Biden Extends Pause on Student Loan Payments

Biden Extends Pause on Student Loan Payments


The Biden administration said Tuesday that it is extending the pause on student loan repayments in the face of legal challenges that have frozen implementation of the president’s plan to forgive up to $20,000 in debt for millions of borrowers.

The pause in federal student loan payments was first enacted at the start of the coronavirus pandemic and has been extended multiple times, with payments most recently sent to resume at the start of 2023. Under the latest extension, payments will be set to resume 60 days after litigation surrounding the debt forgiveness plan is resolved or, if the lawsuits haven’t been resolved by June 30, payments will start again 60 days after that.

Republican officials in six states have sought to block the Biden debt forgiveness plan, arguing that it exceeds presidential authority. The Department of Education said that more than 26 million people have provided the information needed to be considered for debt relief, and 16 million borrowers have been approved. But court orders are blocking the administration from discharging student loan debt and accepting additional applications while the legal challenge plays out. The Biden administration has asked the Supreme Court to reverse the federal appeals court ruling last week that halted the debt relief plan.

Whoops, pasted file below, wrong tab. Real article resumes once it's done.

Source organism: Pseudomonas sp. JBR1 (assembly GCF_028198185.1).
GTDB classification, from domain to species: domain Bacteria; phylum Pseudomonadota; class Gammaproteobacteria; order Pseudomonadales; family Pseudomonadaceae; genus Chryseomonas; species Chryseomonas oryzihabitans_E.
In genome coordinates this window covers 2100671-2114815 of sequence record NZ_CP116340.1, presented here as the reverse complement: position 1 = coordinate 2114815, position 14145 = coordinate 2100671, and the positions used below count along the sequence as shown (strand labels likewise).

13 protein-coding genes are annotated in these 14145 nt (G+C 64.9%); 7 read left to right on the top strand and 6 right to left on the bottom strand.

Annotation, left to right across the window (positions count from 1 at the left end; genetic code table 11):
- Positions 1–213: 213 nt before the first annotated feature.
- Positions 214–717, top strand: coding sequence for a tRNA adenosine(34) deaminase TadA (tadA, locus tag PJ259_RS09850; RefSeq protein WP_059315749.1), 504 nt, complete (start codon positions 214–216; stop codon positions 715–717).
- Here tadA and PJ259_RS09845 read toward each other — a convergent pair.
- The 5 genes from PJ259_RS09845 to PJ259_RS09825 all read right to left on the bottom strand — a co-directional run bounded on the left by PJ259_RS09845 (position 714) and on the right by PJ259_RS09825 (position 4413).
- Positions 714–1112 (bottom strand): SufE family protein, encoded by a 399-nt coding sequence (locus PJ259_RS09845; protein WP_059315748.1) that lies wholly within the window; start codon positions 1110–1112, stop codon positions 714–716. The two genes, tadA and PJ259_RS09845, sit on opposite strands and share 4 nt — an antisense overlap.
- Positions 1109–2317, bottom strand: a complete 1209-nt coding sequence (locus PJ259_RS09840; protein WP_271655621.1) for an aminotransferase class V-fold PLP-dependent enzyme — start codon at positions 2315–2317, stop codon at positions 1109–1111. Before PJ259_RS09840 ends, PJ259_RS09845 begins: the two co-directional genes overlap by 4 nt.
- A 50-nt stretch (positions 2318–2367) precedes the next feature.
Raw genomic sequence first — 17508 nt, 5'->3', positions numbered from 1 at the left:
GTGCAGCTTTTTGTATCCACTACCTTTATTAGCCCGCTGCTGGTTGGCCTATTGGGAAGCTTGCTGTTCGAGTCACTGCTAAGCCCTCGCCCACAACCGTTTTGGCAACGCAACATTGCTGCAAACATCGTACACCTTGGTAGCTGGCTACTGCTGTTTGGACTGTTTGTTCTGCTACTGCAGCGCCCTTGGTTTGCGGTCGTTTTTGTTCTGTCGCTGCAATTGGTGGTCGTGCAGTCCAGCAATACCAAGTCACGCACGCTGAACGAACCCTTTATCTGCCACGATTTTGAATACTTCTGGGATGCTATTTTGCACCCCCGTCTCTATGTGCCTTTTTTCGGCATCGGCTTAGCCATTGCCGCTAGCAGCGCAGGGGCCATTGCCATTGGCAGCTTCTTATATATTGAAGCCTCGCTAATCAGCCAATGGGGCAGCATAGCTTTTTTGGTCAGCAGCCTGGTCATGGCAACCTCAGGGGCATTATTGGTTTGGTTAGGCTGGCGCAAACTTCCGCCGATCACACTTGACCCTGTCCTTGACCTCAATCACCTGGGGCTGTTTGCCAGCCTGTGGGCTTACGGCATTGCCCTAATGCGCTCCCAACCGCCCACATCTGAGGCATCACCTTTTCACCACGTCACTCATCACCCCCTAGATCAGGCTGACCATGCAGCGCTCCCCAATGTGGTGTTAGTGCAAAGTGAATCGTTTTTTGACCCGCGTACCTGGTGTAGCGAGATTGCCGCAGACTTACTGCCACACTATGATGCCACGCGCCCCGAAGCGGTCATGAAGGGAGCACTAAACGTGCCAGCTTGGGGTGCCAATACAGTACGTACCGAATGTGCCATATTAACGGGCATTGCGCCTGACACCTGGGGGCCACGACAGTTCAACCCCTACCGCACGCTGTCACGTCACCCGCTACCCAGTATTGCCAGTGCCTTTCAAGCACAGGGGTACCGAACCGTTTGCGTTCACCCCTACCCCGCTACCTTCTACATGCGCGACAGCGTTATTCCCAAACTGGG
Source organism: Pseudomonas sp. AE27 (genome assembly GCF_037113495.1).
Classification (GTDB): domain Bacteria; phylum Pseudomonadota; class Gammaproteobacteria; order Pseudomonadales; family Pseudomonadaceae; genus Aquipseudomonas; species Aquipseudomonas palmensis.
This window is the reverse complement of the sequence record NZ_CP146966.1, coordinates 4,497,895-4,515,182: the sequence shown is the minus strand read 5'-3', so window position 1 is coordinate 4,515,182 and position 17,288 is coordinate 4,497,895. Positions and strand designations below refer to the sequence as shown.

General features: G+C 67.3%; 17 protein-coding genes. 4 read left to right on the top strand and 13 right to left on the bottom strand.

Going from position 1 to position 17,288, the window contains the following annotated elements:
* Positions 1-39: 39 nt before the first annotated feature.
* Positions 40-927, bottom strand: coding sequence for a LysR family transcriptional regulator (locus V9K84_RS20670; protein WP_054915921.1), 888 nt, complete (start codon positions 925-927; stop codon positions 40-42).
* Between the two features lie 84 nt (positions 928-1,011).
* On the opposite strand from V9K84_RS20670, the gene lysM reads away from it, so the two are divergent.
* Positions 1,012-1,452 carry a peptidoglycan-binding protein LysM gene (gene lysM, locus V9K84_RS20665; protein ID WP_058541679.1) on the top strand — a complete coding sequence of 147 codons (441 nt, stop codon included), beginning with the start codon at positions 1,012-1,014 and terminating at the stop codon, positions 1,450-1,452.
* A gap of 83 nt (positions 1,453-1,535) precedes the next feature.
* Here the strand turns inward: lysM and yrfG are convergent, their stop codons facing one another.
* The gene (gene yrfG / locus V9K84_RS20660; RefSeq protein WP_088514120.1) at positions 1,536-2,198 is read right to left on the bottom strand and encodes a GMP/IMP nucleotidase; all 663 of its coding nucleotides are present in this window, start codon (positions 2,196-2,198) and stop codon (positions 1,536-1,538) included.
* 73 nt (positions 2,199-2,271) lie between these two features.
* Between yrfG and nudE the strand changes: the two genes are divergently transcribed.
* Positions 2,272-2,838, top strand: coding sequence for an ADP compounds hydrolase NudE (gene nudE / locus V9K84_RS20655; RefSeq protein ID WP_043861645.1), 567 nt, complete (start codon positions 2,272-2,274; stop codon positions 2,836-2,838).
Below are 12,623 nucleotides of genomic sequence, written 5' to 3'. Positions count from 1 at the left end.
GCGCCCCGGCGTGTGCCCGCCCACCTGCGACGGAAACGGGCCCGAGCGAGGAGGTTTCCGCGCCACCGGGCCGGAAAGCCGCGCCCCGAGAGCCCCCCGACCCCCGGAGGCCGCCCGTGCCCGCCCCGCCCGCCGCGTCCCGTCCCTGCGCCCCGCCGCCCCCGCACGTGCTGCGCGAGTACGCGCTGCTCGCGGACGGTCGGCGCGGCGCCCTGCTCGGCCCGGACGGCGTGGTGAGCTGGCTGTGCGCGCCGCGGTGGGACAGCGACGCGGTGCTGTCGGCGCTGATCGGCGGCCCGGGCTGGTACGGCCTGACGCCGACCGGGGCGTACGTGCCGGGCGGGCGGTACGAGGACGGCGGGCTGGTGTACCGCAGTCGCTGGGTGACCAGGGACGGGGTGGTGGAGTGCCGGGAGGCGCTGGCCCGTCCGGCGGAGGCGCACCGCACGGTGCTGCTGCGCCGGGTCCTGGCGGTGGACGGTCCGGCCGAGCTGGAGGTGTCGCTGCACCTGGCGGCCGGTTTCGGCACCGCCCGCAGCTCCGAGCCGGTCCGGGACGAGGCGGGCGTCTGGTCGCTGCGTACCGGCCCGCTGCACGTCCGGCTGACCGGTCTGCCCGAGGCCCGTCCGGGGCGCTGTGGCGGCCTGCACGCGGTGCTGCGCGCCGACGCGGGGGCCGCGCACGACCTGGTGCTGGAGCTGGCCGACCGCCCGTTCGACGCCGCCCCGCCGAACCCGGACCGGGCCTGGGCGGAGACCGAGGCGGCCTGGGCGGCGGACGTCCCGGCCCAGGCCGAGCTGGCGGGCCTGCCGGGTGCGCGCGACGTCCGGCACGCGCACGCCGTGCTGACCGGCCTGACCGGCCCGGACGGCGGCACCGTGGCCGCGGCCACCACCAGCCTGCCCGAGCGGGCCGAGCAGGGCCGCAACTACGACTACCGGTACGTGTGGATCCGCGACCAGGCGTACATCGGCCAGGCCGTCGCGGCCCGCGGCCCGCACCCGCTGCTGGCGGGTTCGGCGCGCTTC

“It isn’t fair to ask tens of millions of borrowers who are eligible for relief to resume their student debt payments while the courts consider the lawsuit,” Biden said in a video posted to Twitter, adding that he is “completely confident” his debt forgiveness plan is legal.

The cost of another extension: Budget hawks had urged the administration not to extend the pause on repayments again. The Committee for a Responsible Federal Budget says that every month the payment pause is extended costs the federal government more than $5 billion, mostly due to lost interest collection. That means that another extension until 60 days past June 30, 2023, would cost $40 billion and would raise the total cost of the pause to $195 billion.